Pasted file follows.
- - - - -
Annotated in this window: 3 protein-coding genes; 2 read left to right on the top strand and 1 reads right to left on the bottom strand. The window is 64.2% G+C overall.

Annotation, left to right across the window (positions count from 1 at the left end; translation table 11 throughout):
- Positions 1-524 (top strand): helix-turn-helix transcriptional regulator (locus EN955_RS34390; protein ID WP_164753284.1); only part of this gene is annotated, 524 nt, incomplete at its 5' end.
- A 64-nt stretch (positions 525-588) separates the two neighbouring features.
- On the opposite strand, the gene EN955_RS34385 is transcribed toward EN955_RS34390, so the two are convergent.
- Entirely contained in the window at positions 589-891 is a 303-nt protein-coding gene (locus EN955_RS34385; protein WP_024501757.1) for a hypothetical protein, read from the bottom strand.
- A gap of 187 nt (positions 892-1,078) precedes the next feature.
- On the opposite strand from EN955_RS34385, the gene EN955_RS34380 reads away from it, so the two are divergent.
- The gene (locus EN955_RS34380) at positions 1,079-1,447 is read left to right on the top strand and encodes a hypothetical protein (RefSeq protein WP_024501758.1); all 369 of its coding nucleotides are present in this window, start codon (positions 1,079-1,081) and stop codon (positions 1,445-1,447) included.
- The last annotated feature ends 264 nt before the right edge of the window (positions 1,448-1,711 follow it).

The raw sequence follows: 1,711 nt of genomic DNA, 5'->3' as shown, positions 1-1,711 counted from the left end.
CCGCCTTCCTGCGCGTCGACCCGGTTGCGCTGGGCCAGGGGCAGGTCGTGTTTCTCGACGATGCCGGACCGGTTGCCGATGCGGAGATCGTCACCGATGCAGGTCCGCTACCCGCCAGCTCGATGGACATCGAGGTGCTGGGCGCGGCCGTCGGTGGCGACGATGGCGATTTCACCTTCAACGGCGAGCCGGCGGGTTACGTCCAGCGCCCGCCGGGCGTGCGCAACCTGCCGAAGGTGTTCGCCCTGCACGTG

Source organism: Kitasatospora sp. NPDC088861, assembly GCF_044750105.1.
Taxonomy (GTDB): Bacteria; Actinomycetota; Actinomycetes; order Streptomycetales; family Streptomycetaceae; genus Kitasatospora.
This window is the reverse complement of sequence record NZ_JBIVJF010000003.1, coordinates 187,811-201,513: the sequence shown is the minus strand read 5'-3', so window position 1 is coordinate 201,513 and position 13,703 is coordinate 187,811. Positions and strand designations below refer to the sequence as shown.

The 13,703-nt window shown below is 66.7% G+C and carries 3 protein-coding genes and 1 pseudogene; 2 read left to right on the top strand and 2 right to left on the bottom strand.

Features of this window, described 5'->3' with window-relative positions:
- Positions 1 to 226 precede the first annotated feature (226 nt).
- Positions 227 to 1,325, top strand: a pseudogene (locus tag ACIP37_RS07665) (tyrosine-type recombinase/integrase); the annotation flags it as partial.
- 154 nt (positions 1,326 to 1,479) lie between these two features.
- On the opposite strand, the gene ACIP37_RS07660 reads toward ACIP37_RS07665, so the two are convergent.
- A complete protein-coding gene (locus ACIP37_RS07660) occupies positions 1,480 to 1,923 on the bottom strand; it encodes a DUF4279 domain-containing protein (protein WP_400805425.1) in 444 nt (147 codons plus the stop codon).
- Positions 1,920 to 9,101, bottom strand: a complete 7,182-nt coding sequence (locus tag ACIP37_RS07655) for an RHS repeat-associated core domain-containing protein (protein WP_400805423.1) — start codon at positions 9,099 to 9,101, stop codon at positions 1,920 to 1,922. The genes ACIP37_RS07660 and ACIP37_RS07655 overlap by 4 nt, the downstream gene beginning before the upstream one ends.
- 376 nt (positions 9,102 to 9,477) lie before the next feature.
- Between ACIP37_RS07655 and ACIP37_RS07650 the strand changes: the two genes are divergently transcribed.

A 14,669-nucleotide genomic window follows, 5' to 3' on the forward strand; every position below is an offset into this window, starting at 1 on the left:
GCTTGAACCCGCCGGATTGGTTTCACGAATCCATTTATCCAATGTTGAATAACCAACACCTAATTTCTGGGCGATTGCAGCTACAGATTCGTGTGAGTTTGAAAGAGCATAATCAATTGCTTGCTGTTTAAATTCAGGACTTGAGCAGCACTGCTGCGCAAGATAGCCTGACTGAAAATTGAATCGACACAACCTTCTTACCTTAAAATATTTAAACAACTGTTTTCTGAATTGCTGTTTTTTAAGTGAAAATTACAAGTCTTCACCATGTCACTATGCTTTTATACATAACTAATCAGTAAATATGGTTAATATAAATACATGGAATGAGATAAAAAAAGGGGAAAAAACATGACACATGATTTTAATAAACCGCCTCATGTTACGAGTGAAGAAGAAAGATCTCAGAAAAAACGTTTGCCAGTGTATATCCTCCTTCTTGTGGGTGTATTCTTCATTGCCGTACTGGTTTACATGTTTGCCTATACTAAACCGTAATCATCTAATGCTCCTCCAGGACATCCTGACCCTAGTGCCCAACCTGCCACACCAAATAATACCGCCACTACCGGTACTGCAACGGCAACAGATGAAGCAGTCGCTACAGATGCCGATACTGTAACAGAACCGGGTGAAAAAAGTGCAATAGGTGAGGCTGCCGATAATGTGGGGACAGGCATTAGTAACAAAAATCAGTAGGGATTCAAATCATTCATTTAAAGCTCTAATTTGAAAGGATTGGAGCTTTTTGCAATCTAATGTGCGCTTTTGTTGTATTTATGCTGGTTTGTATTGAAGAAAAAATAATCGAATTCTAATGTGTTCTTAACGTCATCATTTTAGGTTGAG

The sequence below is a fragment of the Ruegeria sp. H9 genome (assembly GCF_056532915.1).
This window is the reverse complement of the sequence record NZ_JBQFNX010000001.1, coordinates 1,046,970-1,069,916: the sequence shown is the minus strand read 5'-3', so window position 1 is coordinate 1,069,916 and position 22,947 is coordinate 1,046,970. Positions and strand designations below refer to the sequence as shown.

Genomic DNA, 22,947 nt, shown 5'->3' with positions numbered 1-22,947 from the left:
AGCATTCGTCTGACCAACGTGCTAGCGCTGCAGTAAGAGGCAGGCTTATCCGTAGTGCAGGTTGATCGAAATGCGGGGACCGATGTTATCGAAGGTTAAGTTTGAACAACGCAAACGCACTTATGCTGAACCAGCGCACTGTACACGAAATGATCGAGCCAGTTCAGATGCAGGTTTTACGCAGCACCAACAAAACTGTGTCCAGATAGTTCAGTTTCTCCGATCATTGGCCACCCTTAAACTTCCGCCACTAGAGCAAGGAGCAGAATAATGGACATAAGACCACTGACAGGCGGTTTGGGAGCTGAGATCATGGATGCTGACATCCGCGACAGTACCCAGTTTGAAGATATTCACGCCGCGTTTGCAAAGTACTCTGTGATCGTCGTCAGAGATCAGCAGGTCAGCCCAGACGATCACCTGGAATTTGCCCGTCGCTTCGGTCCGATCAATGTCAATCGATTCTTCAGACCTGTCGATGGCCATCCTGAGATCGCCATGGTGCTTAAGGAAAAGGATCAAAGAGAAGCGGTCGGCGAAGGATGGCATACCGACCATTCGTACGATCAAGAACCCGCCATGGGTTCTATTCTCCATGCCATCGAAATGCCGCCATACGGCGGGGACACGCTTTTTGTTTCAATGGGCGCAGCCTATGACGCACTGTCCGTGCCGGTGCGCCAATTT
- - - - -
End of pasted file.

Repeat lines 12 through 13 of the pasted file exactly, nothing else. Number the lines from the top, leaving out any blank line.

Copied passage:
CCGCCTTCCTGCGCGTCGACCCGGTTGCGCTGGGCCAGGGGCAGGTCGTGTTTCTCGACGATGCCGGACCGGTTGCCGATGCGGAGATCGTCACCGATGCAGGTCCGCTACCCGCCAGCTCGATGGACATCGAGGTGCTGGGCGCGGCCGTCGGTGGCGACGATGGCGATTTCACCTTCAACGGCGAGCCGGCGGGTTACGTCCAGCGCCCGCCGGGCGTGCGCAACCTGCCGAAGGTGTTCGCCCTGCACGTG

Source organism: Kitasatospora sp. NPDC088861, assembly GCF_044750105.1.